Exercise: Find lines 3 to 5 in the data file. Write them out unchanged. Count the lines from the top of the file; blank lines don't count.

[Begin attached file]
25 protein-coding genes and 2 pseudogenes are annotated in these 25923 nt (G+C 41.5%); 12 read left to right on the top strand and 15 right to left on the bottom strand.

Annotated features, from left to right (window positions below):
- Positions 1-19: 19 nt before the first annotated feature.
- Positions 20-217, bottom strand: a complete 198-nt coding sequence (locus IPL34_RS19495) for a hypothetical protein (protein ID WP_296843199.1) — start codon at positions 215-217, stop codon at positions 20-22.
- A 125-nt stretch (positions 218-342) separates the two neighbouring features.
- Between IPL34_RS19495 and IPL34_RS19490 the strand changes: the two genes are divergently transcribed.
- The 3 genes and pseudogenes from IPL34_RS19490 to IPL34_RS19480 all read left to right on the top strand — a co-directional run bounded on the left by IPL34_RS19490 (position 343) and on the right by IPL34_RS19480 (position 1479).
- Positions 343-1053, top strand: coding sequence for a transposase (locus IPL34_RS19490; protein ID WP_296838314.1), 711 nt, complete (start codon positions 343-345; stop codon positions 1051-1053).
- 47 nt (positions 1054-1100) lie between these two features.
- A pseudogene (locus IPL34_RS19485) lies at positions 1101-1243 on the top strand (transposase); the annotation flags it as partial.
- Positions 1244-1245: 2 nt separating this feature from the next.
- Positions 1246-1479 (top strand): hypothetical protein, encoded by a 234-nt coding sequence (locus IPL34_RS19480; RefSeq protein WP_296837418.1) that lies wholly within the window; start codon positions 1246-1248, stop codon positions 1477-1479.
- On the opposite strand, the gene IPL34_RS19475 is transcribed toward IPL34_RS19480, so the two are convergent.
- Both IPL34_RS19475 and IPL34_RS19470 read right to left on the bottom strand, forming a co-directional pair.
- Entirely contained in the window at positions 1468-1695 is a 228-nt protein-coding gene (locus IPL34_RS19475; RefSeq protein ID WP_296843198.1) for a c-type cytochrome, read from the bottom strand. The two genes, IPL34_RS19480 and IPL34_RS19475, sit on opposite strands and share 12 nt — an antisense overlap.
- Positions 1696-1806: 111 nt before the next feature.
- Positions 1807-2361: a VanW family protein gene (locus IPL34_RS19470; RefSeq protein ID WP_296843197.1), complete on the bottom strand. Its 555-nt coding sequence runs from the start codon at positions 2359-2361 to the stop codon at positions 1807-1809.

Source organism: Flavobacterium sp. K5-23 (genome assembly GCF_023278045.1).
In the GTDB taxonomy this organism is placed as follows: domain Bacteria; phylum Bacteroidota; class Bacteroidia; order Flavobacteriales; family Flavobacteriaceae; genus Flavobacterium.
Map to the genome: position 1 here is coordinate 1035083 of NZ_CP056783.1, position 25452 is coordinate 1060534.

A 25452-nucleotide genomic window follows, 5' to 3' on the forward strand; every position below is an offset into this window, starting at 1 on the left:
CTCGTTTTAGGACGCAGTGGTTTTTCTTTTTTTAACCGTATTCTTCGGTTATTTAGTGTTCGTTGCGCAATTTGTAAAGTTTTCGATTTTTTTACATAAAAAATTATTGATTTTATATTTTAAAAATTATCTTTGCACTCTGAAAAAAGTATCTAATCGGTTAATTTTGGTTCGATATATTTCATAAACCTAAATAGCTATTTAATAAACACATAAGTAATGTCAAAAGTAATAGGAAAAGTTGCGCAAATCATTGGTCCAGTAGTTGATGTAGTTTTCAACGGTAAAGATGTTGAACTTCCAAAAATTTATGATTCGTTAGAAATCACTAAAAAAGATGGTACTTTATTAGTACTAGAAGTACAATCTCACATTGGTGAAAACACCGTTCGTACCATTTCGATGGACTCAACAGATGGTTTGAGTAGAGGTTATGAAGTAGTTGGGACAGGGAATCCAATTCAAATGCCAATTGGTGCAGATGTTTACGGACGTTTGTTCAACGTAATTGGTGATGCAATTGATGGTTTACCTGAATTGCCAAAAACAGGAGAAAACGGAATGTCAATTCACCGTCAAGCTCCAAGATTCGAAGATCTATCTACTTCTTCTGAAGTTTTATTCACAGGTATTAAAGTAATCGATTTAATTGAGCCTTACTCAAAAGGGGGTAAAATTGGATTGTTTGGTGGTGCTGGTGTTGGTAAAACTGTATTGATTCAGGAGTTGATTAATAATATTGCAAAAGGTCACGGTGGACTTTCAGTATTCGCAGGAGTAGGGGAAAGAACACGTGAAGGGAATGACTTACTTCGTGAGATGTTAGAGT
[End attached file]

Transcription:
- Positions 1-19: 19 nt before the first annotated feature.
- Positions 20-217, bottom strand: a complete 198-nt coding sequence (locus IPL34_RS19495) for a hypothetical protein (protein ID WP_296843199.1) — start codon at positions 215-217, stop codon at positions 20-22.
- A 125-nt stretch (positions 218-342) separates the two neighbouring features.